elsewhere. As J O Urmson remarks,
The whole character of philosophical discussion of the mind has
been decisively changed, even in quarters where Ryle's conclusions are
strongly challenged, by the appearance of The Concept of Mind.
The change has not penetrated the hallowed cloisters of the Church to
the same degree, however. Christian teaching is still firmly based upon
the dualism resulting from Ryle's category mistake. This slow pace of
change is understandable. As Nicholas Fearn remarks, very few people
change a belief on the basis of grammatical error. No bishop has ever
exclaimed "Silly me!" on being told that he has made a category error by
preaching about a person's eternal soul.
On a positive note, it might be prudent for all Christian teachers to
note how Ryle's penetrating insights have been developed, both by him
and by others. In particular, I have found useful the concept of
When something reaches a certain level of complexity it can be said
to display emergent properties. Take a newspaper photograph. Looked at
closely, it comprises a large number of dots arranged in a certain
pattern. When looked at as a whole, it's possible to easily recognise
the face of a particular person's face.
The person's face is an emergent property of individual printed dots.
For if we look at only one dot, or even a fairly large number of dots,
we will not recognise it as a face - never mind that it is the face of a
particular person. Similarly, we can say that the human brain is
composed of a trillion or so cells arranged in a highly complex order.
The emergent property of the brain is what we call "mind". We do "have a
mind" (or a "soul"), but there's no point in looking for it.
Consciousness is also an emergent property of the brain's complex
arrangement. But this raises another problem. If conscious freewill is
an emergent state, then that state emerges in the last resort from an
arrangement of atoms. These are arranged in a certain pattern. It can
therefore be argued that any "decision" by the brain - say to move and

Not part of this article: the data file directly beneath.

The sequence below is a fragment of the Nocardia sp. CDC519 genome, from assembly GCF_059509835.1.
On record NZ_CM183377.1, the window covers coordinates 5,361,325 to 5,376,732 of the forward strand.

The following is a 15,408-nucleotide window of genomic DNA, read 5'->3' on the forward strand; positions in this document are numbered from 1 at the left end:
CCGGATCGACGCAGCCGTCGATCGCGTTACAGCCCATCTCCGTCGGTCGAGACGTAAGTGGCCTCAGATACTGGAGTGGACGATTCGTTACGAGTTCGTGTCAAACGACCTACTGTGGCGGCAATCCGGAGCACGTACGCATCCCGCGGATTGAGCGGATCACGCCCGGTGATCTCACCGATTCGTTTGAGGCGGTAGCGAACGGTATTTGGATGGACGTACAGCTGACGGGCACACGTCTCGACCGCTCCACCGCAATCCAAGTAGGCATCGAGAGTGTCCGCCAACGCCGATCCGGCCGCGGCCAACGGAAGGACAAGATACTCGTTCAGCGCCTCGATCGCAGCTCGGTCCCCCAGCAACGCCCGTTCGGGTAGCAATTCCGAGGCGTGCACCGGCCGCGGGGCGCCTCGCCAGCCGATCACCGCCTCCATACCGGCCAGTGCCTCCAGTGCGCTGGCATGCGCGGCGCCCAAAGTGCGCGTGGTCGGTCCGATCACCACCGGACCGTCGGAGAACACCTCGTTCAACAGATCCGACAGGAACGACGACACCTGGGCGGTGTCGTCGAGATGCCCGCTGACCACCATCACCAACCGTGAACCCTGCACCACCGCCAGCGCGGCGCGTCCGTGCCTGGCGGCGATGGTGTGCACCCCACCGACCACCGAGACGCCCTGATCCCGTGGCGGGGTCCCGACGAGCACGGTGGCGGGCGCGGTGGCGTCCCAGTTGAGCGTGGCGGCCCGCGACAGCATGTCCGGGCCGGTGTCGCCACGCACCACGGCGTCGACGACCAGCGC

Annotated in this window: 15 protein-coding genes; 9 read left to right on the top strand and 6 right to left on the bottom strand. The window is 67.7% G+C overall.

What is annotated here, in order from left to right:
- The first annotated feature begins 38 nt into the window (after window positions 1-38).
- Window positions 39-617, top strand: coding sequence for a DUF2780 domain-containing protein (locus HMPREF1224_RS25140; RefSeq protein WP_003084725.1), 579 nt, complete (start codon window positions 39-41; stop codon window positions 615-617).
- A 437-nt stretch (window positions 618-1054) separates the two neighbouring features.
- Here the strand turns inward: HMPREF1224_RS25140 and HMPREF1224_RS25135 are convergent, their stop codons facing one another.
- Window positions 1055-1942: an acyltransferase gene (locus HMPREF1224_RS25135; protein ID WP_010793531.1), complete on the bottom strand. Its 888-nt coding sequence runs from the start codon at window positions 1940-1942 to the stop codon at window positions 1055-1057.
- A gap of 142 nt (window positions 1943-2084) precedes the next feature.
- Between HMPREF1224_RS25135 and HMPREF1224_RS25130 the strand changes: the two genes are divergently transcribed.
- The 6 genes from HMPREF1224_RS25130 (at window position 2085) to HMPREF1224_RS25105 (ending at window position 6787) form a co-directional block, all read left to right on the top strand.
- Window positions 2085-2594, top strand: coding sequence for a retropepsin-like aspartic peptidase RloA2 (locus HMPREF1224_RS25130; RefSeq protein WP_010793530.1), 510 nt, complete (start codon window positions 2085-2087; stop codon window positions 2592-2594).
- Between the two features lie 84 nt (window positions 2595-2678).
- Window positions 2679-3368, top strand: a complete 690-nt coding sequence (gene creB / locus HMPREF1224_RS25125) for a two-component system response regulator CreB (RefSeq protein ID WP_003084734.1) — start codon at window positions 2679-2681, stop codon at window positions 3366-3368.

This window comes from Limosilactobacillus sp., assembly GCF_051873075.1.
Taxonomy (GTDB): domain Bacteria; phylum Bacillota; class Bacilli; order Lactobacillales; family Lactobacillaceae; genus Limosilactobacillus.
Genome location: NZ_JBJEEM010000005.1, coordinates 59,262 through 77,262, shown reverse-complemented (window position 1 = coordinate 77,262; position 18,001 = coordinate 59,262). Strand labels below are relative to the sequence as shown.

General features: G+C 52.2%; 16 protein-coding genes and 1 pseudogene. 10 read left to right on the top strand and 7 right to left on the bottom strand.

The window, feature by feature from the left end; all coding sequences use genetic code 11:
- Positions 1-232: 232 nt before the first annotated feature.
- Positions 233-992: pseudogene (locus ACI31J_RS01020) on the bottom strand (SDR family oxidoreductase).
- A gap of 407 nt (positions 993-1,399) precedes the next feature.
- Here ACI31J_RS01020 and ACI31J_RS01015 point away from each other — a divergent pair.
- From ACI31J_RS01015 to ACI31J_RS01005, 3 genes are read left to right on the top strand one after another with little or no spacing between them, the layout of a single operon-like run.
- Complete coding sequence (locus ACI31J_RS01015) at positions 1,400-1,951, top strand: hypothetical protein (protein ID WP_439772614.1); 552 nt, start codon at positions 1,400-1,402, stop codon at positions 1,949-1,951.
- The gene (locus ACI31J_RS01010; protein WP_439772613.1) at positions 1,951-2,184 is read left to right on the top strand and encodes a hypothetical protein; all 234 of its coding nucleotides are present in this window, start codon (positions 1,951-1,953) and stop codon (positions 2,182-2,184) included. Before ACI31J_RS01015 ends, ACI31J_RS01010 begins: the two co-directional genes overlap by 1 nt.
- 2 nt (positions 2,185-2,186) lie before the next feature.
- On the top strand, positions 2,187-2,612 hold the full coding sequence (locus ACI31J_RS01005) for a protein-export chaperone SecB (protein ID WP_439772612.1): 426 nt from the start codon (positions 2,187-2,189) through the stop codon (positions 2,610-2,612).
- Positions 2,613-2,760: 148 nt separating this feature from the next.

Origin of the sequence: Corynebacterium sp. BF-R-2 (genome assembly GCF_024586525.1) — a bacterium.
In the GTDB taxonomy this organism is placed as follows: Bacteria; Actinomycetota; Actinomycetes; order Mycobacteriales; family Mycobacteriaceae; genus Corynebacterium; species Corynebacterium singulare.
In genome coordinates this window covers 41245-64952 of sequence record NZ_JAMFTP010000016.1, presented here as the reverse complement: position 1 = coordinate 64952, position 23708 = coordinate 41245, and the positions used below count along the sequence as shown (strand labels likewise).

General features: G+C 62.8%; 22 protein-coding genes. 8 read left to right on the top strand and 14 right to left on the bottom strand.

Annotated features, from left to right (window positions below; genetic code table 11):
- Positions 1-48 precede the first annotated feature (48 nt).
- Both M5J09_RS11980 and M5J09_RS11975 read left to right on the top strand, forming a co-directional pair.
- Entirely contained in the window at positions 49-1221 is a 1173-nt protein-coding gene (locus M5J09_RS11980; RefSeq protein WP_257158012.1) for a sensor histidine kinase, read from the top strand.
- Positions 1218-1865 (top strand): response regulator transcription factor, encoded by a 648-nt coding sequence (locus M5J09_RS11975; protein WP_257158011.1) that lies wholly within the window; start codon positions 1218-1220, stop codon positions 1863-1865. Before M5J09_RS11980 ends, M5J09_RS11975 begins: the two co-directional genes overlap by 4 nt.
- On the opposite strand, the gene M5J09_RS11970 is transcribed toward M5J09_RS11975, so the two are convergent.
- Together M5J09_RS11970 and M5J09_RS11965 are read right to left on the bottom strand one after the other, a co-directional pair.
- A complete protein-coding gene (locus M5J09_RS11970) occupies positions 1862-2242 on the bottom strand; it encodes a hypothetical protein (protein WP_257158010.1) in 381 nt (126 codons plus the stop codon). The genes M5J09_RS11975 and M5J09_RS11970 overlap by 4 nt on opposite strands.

arm - is in reality merely the outcome of the arrangements of those
atoms at a particular time and place.
Philosophers call this state an "epiphenomenon" - by which they mean
a complex state resulting from a simpler, lower state. Ryle dealt with
this problem in a somewhat ambiguous way. First he repudiated that he
was in any way a philosophical behaviourist. But he then said that we
have to explain all references to the mind in terms of "witnessable
activities". It's not easy to work out how such activities can be
distinguished from observable behaviours.
May it not be possible that everything is merely an epiphenomenon of
the matter of which it is composed? The solution to this question lies
in recognising that "matter" is in fact a myth. Modern physics reduces
even atoms to "strings" of energy. At present it appears highly unlikely
that these strings will ever be directly observed. At best they will
only be strongly inferred from other, contingent observations. It may be
impossible to relate strings to any particular event. In other words,
everything we speak about is in effect an epiphenomenon. We can describe
our world only by using emergent properties.
This outcome was heralded by the philosopher John Stuart Mill. He
said that certain chemical reactions were more than the sum of each
reactant. However, today we can trace every chemical reaction down to
movements of particles within atoms. Perhaps we will one day do the same
with the electro-chemical currents of the brain. But the point is that
this need not matter very much.
Nicholas Fearn offers the case of music. All music "really" comprises
vibrations of the air. We can measure those vibrations precisely.
But does that mean that we cannot and should not talk about music as an
emergent property of those vibrations? If we did so we would reduce life
to a barren waste.
We seem to need to attribute emergent properties to phenomena in
order to make sense of our world. In the end, Ryle's "ghost in the
machine" isn't a strictly accurate way of talking about people. But just
as we have to use emergent properties to make sense of the world, so
also can we use the concepts of mind or soul - always provided that we
recognise what we're doing. And there's the rub.
 Zeno and the Tortoise, Nicholas Fearn,
Atlantis Books, 2001
 Article in The Encyclopedia of Philosophy, Collier-Macmillan,